Los Angeles is awash with businesses that remind the unglamorous that celebrities are just like us: a divey karaoke bar frequented by Cuba Gooding Jr. near a deli where Scott Caan gets subs; an Italian place where you’ll almost always see Jon Hamm a few blocks north of a dry cleaner that services Tim Curry and the guy from Storage Wars.
You’re clamping your butt cheeks.... If I get my fingers caught in there, I’ll be following you around the neighborhood all the rest of the day!
She barely pauses as she rips a strip of Egyptian cotton muslin, wax and hair from just below my right cheek. The hair’s thicker there, and the tear sends an electric shock through me, something between a pinch and a burn. She goes on: “But now we wear underwear and sit at tables. Nature hasn't quite caught up.”
“In the Midwest, it's probably considered sissy—you know, they have issues. But it's hygienic,” she says, tearing another chunk off me.I manage a “Hmm,” trying to signal deep thought, though it comes out like a grunt. Esser-Thorin tells me she uses her “mama hat” with high-maintenance famous clients. I laugh, confident that I’d keep up a tough exterior. But a few minutes later her tone changes, and I realize my discomfort has been found out. Her delivery slows and turns matronly. She has donned her mama hat.
“What was that?” I ask, hearing but needing a moment to comprehend.
I am at her mercy. I get onto my elbows and knees. Esser-Thorin adjusts me, pushing my knees farther up the table to better expose my “winker.” I take a deep breath and lock eyes with the little green men. She spreads the wax.
Usually I am the question asker, the one to pull intimate bits from someone by the root.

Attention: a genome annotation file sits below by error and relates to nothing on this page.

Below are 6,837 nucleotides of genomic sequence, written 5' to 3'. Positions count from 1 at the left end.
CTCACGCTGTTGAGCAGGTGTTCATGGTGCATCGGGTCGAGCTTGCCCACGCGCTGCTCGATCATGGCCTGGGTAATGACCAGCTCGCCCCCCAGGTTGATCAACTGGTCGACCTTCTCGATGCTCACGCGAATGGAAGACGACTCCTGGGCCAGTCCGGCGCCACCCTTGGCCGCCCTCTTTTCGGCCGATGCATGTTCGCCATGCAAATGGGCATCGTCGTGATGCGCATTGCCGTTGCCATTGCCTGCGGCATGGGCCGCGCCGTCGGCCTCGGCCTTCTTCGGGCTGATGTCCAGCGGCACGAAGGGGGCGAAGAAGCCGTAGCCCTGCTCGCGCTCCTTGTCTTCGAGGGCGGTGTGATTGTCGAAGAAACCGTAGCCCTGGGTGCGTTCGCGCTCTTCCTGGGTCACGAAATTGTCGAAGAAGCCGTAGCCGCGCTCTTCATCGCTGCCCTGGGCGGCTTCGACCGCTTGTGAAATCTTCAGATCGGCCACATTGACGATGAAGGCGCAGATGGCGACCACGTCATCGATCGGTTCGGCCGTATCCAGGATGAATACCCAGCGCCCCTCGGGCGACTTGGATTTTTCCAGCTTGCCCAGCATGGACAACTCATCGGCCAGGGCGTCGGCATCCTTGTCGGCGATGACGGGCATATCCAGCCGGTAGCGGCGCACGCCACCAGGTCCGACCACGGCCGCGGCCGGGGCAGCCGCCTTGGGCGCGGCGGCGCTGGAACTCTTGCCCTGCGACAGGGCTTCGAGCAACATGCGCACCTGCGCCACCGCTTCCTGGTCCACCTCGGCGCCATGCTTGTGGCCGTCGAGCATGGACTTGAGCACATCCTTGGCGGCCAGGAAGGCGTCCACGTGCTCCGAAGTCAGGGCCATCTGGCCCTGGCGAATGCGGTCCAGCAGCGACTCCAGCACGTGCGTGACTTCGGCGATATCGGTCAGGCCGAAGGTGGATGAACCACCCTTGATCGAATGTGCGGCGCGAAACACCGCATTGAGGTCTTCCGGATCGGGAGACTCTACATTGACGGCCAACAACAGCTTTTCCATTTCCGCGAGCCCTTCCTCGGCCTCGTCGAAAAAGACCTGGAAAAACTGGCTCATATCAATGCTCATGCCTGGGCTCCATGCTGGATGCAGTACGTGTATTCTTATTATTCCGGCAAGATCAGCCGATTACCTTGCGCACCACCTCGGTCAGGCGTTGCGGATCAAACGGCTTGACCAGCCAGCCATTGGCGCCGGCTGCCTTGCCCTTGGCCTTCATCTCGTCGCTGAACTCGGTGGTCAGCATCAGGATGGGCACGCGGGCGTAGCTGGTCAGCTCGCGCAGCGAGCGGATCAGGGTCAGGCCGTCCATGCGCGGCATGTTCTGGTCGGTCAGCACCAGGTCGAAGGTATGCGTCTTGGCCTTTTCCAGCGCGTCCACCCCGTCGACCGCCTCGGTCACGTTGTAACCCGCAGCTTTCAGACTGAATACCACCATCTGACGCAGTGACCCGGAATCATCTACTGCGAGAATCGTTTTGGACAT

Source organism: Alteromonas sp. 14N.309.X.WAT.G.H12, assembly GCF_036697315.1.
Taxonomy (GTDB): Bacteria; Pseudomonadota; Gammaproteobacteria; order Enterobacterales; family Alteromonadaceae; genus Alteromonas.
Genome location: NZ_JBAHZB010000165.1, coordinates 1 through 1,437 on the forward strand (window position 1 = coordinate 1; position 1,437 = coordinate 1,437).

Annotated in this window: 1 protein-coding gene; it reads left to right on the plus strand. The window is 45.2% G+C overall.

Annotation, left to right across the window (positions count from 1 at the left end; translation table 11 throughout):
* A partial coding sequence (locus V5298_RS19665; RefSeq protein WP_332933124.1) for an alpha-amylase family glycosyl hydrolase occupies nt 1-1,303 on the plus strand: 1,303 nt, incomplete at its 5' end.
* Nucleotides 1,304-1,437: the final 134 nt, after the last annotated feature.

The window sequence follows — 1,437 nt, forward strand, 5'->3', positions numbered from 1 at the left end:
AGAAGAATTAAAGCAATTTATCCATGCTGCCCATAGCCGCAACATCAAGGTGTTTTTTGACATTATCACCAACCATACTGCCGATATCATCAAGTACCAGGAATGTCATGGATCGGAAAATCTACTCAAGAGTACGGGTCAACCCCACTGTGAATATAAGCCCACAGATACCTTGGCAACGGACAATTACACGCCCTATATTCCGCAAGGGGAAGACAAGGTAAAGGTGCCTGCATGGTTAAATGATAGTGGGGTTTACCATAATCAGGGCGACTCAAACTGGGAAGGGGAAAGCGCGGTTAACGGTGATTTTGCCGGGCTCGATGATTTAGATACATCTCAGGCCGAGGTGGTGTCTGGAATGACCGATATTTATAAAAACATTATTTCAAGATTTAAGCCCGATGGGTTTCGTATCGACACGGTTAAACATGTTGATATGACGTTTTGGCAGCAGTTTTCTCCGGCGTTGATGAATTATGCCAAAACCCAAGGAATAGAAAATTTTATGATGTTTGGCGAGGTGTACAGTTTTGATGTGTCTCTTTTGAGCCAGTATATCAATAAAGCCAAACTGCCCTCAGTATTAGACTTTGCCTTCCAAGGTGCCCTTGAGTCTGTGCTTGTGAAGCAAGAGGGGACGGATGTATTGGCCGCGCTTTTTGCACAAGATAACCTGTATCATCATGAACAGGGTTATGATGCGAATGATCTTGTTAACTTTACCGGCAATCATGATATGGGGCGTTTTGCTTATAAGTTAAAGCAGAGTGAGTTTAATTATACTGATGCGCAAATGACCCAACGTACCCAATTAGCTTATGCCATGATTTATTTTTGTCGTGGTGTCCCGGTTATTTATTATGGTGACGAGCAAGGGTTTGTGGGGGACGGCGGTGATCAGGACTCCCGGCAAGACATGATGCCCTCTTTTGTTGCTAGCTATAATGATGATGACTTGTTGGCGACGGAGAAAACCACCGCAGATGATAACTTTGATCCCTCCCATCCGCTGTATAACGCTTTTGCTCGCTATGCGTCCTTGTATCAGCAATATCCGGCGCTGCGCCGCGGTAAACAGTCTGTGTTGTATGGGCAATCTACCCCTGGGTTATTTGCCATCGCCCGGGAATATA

Like molten wax, word spread. Denise Richards and Carmen Electra came in for treatments. (“It's a big industry but a small world,” Esser-Thorin explains.) Both of them mentioned Pink Cheeks on The Howard Stern Show, and soon there were lines around the block. A few gay men started showing up—hirstute pioneers asking if Esser-Thorin would be offended to wax their pubic or butt hair. “I’d say, ‘No, come on, honey!’” she tells me. “Where there’s hair, I’m there.”Straight men began to trickle into Pink Cheeks, too, accompanied by girlfriends or claiming that they’d lost a bet. This was around the late 1990s, when Tyler Durden was telling men to fight to find themselves and Frank T.J. Mackey was admonishing them to “respect the cock.” Even the men of Friends, held up by some of cultural critics as proof of masculine rot, still clung to homophobia like a shield. Mainstream culture was grappling with the idea that the nation had gone soft, and these straight men needed an excuse to justify a wax.
There’s no reason to have a mohawk hanging out of your butt.